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Medicine for shyness: Should NHS give patients anti-depressants to help them talk to strangers?
Is this a socially constructed problem rather than a significant problem in reality.Some of us have always been shyer than others.
By David Derbyshire - Mail on Line.
Last updated at 9:48 AM on 18th April 2011
Health watchdog N.I.C.E. is to investigate whether anti-depressants shou.ld be given to those suffering acute shyness.
Health watchdog Nice is to investigate whether anti-depressants should be given to those suffering acute shyness
The NHS drugs rationing body is to investigate whether anti-depressants should be given to those suffering from acute shyness, it emerged yesterday.
The Department of Health has ordered a review into treatments available for ‘social anxiety disorder’ – a condition that leaves sufferers terrified at the prospect of public speaking, talking to strangers or even going to parties.
In extreme cases, victims suffer panic attacks, blushing and sweats in any social situation.
The National Institute for Health and Clinical Excellence, which is heading the review, claims that one in eight will suffer from the disorder during their lifetime.
The body has previously come under fire for advising health authorities that they should not fund drugs for a range of patients including those suffering from the early stages of Alzheimer’s disease.
The growing use of drugs to treat extreme shyness has alarmed some experts who say pharmaceutical companies and doctors are ‘medicalising’ normal human behaviour.
|Alone - a choice or no choice = key question.
The concept of ‘social anxiety disorder’ or ‘social phobia’ has entered mainstream medicine in the last couple of decades after the drugs industry began to promote it.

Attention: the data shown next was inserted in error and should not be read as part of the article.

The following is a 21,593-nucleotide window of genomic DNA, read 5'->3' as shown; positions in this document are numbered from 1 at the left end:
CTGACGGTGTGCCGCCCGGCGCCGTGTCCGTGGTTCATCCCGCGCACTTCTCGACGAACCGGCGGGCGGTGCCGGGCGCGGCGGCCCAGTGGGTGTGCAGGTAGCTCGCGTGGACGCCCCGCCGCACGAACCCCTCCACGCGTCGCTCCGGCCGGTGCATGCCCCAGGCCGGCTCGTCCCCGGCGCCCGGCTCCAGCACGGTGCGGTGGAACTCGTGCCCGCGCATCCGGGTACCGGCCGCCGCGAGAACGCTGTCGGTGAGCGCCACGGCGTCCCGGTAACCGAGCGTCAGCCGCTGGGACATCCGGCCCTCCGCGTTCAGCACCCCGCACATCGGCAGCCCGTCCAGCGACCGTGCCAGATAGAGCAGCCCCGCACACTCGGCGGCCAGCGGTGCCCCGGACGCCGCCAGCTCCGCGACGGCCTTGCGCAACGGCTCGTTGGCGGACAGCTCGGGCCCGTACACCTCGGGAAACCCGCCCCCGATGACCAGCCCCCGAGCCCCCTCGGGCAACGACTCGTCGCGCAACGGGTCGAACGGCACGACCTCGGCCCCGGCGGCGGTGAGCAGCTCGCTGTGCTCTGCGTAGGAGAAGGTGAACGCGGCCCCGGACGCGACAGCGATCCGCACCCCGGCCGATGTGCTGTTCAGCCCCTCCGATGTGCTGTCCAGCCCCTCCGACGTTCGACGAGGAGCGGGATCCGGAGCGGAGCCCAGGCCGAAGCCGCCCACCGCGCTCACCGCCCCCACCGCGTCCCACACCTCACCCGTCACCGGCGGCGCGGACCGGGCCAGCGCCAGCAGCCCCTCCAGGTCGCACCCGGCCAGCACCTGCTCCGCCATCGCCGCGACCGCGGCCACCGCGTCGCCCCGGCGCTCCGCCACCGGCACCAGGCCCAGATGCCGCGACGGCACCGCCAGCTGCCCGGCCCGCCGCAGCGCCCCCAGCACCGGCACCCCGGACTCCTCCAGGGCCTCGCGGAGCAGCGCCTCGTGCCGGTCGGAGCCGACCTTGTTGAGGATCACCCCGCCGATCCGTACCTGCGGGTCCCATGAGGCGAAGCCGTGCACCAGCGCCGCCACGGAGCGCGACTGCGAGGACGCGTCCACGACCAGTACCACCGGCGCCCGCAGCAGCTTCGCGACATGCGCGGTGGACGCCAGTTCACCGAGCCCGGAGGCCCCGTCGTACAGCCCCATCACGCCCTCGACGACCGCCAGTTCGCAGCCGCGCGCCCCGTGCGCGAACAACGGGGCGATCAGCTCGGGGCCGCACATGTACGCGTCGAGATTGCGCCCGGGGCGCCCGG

In the late 1990s and early 2000s, the amount of money spent on social anxiety drugs doubled, while in the last decade around £1.5billion has been spent on the condition.
Around 200 people a year who suffer from excessive blushing or sweating are given surgery on the NHS to sever the nerves which supply sweat glands on the face, hands and armpits.
Doctors and NICE recommend cognitive behavioural therapy as the most effective initial strategy to try.
Dr Joanna Moncrieff, a consultant psychiatrist and lecturer at University College London, told The Sunday Telegraph: ‘Some people will find parties and public speaking more difficult than others, but it can be extremely damaging to label them with a medical disorder that needs treatment.
'Effectively that is telling people that they can’t deal with things themselves.’
NICE will look at the effectiveness of all treatments offered for social phobia on the NHS – including drugs, counselling and surgery. It will also look at the use of the anti-wrinkle jab Botox to suppress underarm sweating.
A spokesman said: ‘It’s been referred to us by the Department of Health and it is still very early days.
'This condition is already being treated by doctors on the NHS and what we will do is find out which treatments are the most effective.’
Dr Tim Kendall, consultant psychiatrist at Sheffield Health and Social Care Trust, said: ‘For people who suffer from serious anxiety disorder, it can ruin their life.
'This isn’t about common shyness, this is about a level of anxiety that can prevent people from establishing relationships.’
But Dr Louise Foxcroft, author of Hot Flushes, Cold Science, said: ‘You have to question the role of the pharmaceutical industry and the influence they hold over the medicalisation of so many behaviours and emotions which are common to us.
This is big business.’